Sunday, July 23, 2017

Tomato Season: 100 Days of Recipes, Day 65

You may notice my 100 days are skipping some numbers here at the blog (and if you did, wow, thanks for paying attention!), and that's because many times my recipes are quick snippets captured only on Instagram, but they still count! I did want to make a mention here of how happy I am to be in Tomato Season. Many years ago, I discovered that if I took nightshade veggies (tomatoes, white potatoes, bell peppers, eggplant) out of my diet, or mostly out of my diet, I had less creaky joints and stiffness. Creaky joints and stiffness are not fun for the potter (nor anyone else, I'm guessing), and once my body makes it clear that it will react negatively to a food, I try to not eat that food. It wasn't too hard to stop eating eggplant, as it's never been something I enjoy outside of a really good moussaka or occasional dip into a bowl of baba ganoush. And green peppers have also never been a favorite outside of using it in mirepoix, and when I started using fennel bulb instead, I discovered I loved fennel, and my aromatic base for all sorts of dishes got a whole lot tastier. I'm a much bigger fan of sweet potatoes than white potatoes, so that was an easy switch, although some days it's hard to pass up a really good french fry. 

I love slicers and big, beefy tomatoes, but when the season starts and there
are so many beautiful cherry and pear tomatoes, I could eat a whole bowl!
These lovelies are from Mudluscious Gardens, and they are luscious!
  The one food in the nightshade group that I was saddest about limiting (couldn't ever do the whole elimination!) is the tomato, but because I noticed how much better I felt, I did limit it greatly. And in the process, I realized how much I had taken tomatoes for granted, adding them to recipes and/or eating them in dishes 'just because', without paying attention to the quality of the fruit itself. In doing this, I also re-remembered how much better tomatoes taste when you eat them in season, and even better if you can eat them soon after they come off the vine. Throughout the year, I still get the occasional jar of pasta sauce or crushed tomatoes,  and I keep a tube of tomato paste in the pantry. But outside Tomato Season, I avoid the actual fruit, not only to feel better, but because they just don't taste good otherwise.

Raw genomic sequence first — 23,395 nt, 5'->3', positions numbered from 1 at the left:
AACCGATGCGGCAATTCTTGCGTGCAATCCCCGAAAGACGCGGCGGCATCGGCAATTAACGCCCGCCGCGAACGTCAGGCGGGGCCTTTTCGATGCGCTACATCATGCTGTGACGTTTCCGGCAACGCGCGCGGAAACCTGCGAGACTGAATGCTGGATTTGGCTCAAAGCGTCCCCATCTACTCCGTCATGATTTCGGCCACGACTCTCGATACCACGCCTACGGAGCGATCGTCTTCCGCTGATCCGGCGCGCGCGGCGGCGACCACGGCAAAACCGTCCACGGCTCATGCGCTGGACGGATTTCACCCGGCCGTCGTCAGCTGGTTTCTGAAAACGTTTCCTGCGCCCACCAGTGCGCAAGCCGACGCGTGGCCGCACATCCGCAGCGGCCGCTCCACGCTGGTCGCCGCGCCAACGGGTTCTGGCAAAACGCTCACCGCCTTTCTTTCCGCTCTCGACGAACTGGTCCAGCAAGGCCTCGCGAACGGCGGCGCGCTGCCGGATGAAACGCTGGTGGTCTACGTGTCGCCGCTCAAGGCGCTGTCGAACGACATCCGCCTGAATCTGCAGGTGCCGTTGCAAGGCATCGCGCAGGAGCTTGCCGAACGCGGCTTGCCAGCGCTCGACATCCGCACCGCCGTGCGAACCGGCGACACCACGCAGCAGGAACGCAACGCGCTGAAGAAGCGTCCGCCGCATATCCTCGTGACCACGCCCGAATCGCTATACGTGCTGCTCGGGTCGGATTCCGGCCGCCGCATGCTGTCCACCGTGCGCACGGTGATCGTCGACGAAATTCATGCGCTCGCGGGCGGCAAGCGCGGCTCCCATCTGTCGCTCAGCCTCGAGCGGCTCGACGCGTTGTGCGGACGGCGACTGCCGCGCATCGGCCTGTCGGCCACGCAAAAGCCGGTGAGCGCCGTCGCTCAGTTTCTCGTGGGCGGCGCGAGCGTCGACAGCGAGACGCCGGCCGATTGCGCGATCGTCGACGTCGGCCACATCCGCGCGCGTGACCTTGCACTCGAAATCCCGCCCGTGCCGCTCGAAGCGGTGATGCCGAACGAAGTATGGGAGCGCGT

And in tomato season, I happily dive in to all the gorgeous tomatoes while they are in abundance at my local tailgate markets. I think the absence throughout the rest of the year makes those first bites even sweeter, and until the stiffness and creaky joints come back, there will be many tomato-themed recipes to come!

Almost too beautiful to cook, but knowing how much that delicious flavor
will intensify in the oven makes it easier to wait for the finished pie.

Today's recipe was motivated by needing to make more room in my tiny freezer for some stock items, and finding a 'wood-fire grilled whole wheat pizza crust' I didn't even know I had! 

Tomato Pie

1 thin, whole wheat pizza crust (this one was frozen, and already grilled)
1 cup sauce: 1 slightly over-ripe tomato, crushed and blended with 1 TBSP tomato paste 
      plus a good pinch of salt.
1 leek, sliced (whites and some greens) thinly
4 leaves of kale, sliced thinly
5 cloves pickled garlic, sliced
5-6 large basil leaves, thinly sliced
1 small handful size Lion's Mane mushroom, chopped
1 cup oyster mushrooms, chopped
Fresh tomatoes, sliced 1/4" thick - as many as you can fit on top
Pecorino Romano, grated
Grey flaky sea salt
Fresh ground pepper

Optional: additional aged cheddar or manchego cheese, grated

Spoon your sauce on the crust, and spread it out evenly across, leaving about 1/2" or slightly less around the edge for the crust. If you'd like more cheese, grate your cheddar or manchego on next. Top with your toppings, and finish with a good grate of Pecorino, a nice sprinkle of flaky sea salt, and a nice grind of pepper.

Slide the pizza into a 400 degree oven, on a pizza stone or a parchment lined baking sheet and bake about 15 minutes, or until the crust is nicely crisped and the edge of the crust browned and tomatoes lightly bubbling.

A fine pie, and the freshness of those tomatoes just bursts in each bite!

Leftover Note:
Take a slice out of the fridge and let it come to room temp while you scramble up an egg or two. Use that slice to hold the eggs. Sprinkle with basil and maybe some hot sauce. Good stuff.

Leftover win.

Tuesday, July 4, 2017

Sweet Potato & Leek Top Tortilla Española - 100 Days of Recipes: Day 62